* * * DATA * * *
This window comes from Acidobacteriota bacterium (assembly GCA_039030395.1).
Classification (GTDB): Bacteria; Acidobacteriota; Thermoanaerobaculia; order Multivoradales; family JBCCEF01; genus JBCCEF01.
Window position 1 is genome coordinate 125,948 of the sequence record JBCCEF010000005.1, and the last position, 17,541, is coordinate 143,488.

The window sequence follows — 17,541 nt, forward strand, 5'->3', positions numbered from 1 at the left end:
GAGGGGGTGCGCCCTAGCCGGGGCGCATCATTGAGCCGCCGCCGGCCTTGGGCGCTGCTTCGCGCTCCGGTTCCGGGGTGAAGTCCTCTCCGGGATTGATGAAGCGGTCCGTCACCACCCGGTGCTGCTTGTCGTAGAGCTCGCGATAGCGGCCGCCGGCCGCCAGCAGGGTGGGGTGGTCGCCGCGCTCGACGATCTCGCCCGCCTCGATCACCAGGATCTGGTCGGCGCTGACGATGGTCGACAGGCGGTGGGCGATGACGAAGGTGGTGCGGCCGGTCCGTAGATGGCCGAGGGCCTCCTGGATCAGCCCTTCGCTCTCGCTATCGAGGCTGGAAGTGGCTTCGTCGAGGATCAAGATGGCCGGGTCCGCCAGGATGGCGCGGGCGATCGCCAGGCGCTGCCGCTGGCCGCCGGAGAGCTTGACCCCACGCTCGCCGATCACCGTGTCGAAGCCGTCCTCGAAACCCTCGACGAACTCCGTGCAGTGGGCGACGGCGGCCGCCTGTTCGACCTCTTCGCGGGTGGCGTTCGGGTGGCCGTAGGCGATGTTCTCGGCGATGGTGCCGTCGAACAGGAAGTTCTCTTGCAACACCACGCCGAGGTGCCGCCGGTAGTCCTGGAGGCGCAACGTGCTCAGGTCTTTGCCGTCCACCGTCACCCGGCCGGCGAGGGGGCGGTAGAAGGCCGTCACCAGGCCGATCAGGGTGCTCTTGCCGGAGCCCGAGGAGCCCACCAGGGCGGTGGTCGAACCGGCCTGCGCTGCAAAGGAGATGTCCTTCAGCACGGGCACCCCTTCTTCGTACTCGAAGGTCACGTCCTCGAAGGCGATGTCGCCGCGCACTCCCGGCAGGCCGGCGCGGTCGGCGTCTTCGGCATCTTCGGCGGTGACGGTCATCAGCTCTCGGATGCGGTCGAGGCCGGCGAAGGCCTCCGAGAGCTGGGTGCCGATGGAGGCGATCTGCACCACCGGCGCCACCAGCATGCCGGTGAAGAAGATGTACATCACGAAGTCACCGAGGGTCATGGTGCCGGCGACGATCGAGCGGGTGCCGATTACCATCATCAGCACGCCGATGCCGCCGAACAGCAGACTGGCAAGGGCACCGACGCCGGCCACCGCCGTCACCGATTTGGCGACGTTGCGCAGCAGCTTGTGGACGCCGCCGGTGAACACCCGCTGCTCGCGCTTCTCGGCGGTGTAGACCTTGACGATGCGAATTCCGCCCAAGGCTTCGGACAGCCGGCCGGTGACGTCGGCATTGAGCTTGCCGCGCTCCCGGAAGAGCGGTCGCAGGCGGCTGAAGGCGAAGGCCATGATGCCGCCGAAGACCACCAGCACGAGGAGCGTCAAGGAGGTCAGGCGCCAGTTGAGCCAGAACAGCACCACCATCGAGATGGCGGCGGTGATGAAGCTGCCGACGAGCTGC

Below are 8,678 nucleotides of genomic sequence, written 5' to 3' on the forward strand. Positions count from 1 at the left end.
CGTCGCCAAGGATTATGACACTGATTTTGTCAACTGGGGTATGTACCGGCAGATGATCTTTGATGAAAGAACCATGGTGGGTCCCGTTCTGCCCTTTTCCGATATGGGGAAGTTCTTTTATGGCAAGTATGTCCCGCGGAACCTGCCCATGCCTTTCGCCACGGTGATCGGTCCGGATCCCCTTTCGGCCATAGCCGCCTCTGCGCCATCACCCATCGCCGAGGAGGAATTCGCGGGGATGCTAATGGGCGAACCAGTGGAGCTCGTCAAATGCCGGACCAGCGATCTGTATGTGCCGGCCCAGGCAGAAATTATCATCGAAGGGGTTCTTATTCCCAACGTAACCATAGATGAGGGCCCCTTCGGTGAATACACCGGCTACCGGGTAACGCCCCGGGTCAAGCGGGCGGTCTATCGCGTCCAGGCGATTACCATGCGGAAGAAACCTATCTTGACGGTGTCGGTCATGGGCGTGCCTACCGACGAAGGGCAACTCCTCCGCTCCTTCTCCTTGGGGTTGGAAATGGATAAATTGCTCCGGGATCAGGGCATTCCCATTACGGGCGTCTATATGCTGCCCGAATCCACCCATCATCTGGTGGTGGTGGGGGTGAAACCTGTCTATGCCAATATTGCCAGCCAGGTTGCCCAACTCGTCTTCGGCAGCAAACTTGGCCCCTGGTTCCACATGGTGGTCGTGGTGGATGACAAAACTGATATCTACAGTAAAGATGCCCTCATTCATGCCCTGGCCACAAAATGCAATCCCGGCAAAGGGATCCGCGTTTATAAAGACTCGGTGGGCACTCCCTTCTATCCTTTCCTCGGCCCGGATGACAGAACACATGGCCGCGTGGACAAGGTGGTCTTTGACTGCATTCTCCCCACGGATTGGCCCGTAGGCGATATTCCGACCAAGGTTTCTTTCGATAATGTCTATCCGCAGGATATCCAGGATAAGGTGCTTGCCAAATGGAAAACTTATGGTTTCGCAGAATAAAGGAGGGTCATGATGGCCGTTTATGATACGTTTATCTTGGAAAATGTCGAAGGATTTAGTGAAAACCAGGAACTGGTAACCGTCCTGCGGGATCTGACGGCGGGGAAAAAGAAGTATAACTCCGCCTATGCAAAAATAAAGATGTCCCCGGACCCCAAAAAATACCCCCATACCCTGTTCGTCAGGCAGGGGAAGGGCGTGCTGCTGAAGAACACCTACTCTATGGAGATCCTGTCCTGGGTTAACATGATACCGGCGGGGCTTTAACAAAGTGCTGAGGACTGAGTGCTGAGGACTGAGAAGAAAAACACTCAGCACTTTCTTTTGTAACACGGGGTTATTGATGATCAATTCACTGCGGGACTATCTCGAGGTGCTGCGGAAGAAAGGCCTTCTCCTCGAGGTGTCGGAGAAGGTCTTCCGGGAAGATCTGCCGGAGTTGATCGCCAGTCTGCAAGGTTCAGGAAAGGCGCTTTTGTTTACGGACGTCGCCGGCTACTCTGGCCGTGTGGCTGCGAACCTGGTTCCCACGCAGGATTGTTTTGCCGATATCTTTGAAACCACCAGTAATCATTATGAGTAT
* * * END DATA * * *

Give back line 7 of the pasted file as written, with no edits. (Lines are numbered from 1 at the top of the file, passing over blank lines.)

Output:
CGTCGCCAAGGATTATGACACTGATTTTGTCAACTGGGGTATGTACCGGCAGATGATCTTTGATGAAAGAACCATGGTGGGTCCCGTTCTGCCCTTTTCCGATATGGGGAAGTTCTTTTATGGCAAGTATGTCCCGCGGAACCTGCCCATGCCTTTCGCCACGGTGATCGGTCCGGATCCCCTTTCGGCCATAGCCGCCTCTGCGCCATCACCCATCGCCGAGGAGGAATTCGCGGGGATGCTAATGGGCGAACCAGTGGAGCTCGTCAAATGCCGGACCAGCGATCTGTATGTGCCGGCCCAGGCAGAAATTATCATCGAAGGGGTTCTTATTCCCAACGTAACCATAGATGAGGGCCCCTTCGGTGAATACACCGGCTACCGGGTAACGCCCCGGGTCAAGCGGGCGGTCTATCGCGTCCAGGCGATTACCATGCGGAAGAAACCTATCTTGACGGTGTCGGTCATGGGCGTGCCTACCGACGAAGGGCAACTCCTCCGCTCCTTCTCCTTGGGGTTGGAAATGGATAAATTGCTCCGGGATCAGGGCATTCCCATTACGGGCGTCTATATGCTGCCCGAATCCACCCATCATCTGGTGGTGGTGGGGGTGAAACCTGTCTATGCCAATATTGCCAGCCAGGTTGCCCAACTCGTCTTCGGCAGCAAACTTGGCCCCTGGTTCCACATGGTGGTCGTGGTGGATGACAAAACTGATATCTACAGTAAAGATGCCCTCATTCATGCCCTGGCCACAAAATGCAATCCCGGCAAAGGGATCCGCGTTTATAAAGACTCGGTGGGCACTCCCTTCTATCCTTTCCTCGGCCCGGATGACAGAACACATGGCCGCGTGGACAAGGTGGTCTTTGACTGCATTCTCCCCACGGATTGGCCCGTAGGCGATATTCCGACCAAGGTTTCTTTCGATAATGTCTATCCGCAGGATATCCAGGATAAGGTGCTTGCCAAATGGAAAACTTATGGTTTCGCAGAATAAAGGAGGGTCATGATGGCCGTTTATGATACGTTTATCTTGGAAAATGTCGAAGGATTTAGTGAAAACCAGGAACTGGTAACCGTCCTGCGGGATCTGACGGCGGGGAAAAAGAAGTATAACTCCGCCTATGCAAAAATAAAGATGTCCCCGGACCCCAAAAAATACCCCCATACCCTGTTCGTCAGGCAGGGGAAGGGCGTGCTGCTGAAGAACACCTACTCTATGGAGATCCTGTCCTGGGTTAACATGATACCGGCGGGGCTTTAACAAAGTGCTGAGGACTGAGTGCTGAGGACTGAGAAGAAAAACACTCAGCACTTTCTTTTGTAACACGGGGTTATTGATGATCAATTCACTGCGGGACTATCTCGAGGTGCTGCGGAAGAAAGGCCTTCTCCTCGAGGTGTCGGAGAAGGTCTTCCGGGAAGATCTGCCGGAGTTGATCGCCAGTCTGCAAGGTTCAGGAAAGGCGCTTTTGTTTACGGACGTCGCCGGCTACTCTGGCCGTGTGGCTGCGAACCTGGTTCCCACGCAGGATTGTTTTGCCGATATCTTTGAAACCACCAGTAATCATTATGAGTAT